Sockets and firewalls

This is a discussion on Sockets and firewalls within the C Programming forums, part of the General Programming Boards category; I am programming an app that needs to work sort of like a p2p app, or aim. If someone has ...

  1. #1
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    Sockets and firewalls

    I am programming an app that needs to work sort of like a p2p app, or aim. If someone has a router, but they have clients on the inside of their network that need to receive a file, how would you send that file to them, without a port on the router being forwarded? Also, how would you, when you send to their IP, distinguish between hosts on the internal network. Like, if the you send the file to 66.145.2.1, how would it know to go to 192.168.1.25, rather than 192.168.1.19?

    How would I go about coding something like this?

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    Registered User Scribbler's Avatar
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    Like, if the you send the file to 66.145.2.1, how would it know to go to 192.168.1.25, rather than 192.168.1.19
    Basically, information sent will also have the recipients MAC address layered in the packet. When a packet is broadcast over a network, all machines on the network will see the packet but only the NIC with the proper MAC address will accept it.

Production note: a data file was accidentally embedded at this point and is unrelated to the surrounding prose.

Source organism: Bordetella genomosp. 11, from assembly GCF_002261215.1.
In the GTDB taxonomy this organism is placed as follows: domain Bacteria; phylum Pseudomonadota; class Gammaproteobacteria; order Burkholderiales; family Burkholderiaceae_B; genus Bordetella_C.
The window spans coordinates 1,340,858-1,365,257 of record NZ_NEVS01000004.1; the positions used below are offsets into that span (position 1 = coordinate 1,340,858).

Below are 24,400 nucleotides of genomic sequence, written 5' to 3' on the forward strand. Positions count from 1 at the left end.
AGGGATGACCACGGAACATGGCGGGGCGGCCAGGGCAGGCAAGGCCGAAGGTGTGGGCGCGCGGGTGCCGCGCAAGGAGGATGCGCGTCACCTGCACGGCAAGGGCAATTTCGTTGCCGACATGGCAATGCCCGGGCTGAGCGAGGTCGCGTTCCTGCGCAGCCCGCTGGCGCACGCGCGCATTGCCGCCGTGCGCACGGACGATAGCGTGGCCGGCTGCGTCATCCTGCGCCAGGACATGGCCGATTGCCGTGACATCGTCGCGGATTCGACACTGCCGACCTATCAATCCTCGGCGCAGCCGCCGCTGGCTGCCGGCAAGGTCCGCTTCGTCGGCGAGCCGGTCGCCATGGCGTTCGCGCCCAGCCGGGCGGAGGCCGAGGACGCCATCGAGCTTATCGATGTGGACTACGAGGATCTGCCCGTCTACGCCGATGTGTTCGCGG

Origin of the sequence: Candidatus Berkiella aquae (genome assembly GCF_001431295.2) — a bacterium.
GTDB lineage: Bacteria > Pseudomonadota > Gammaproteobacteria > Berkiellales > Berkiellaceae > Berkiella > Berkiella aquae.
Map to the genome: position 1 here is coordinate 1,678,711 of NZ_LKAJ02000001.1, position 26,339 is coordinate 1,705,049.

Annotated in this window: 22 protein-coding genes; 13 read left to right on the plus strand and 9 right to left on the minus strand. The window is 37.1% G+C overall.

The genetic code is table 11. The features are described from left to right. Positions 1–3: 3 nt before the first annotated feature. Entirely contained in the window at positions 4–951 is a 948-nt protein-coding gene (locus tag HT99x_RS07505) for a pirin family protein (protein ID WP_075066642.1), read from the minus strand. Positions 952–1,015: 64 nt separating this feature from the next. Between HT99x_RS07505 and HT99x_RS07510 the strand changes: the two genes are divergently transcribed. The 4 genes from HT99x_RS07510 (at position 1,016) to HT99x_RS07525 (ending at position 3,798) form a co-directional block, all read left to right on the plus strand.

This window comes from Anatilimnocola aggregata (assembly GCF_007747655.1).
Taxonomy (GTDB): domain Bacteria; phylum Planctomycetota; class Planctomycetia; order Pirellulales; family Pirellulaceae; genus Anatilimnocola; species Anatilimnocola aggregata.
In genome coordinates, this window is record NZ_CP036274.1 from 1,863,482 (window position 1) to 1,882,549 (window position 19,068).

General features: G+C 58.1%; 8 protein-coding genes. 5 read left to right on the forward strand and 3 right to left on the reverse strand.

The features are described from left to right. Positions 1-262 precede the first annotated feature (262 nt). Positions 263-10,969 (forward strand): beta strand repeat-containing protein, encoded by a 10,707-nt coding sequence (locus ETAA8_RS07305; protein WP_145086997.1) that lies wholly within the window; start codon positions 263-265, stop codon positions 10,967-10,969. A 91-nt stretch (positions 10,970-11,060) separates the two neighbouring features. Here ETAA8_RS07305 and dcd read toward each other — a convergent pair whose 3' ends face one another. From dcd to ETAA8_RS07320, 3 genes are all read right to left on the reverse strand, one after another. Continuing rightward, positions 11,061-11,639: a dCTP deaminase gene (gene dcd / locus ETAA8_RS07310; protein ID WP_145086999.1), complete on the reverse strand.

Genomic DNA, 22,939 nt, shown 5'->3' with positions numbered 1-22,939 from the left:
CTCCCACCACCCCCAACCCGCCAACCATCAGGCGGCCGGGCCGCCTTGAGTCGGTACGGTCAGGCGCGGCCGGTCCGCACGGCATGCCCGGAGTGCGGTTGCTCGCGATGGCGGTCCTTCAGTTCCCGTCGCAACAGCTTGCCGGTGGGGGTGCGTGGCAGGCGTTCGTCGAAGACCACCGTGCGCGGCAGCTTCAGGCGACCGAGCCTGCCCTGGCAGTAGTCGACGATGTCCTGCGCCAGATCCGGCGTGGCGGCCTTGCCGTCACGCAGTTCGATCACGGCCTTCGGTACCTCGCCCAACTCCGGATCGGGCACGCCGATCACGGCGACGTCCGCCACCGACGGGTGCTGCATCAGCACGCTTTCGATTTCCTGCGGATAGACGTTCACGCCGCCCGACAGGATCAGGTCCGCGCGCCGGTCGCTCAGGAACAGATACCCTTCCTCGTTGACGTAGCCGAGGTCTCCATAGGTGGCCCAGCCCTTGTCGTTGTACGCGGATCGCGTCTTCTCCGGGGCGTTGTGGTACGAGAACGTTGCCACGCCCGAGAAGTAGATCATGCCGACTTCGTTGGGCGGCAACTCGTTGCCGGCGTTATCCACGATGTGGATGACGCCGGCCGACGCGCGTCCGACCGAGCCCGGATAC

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    and the hat of wrongness Salem's Avatar
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    Well your router needs to implement this I imagine http://www.webopedia.com/TERM/N/NAT.html

    192.168.1.25 sends a message "gimme the file" to some IP address
    The router sees this, creates a NAT entry, and sends the message on as if it came from 66.145.2.1
    The server responds with the data back to 66.145.2.1
    The router sees the source of the message, looks up the appropriate NAT entry, and forwards it to 192.168.1.25

    Of course, overlaying this simple transaction may be a whole bunch of firewall rules which specify which ports / addresses are to be allowed.

    As far as your app is concerned, you just connect to the server IP address and let the NAT do it's stuff (firewall rules permitting).
    If you dance barefoot on the broken glass of undefined behaviour, you've got to expect the occasional cut.
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    how would you send that file to them, without a port on the router being forwarded?
    If they dont forward a port, then the only way you can send them a file is if they connect to you.

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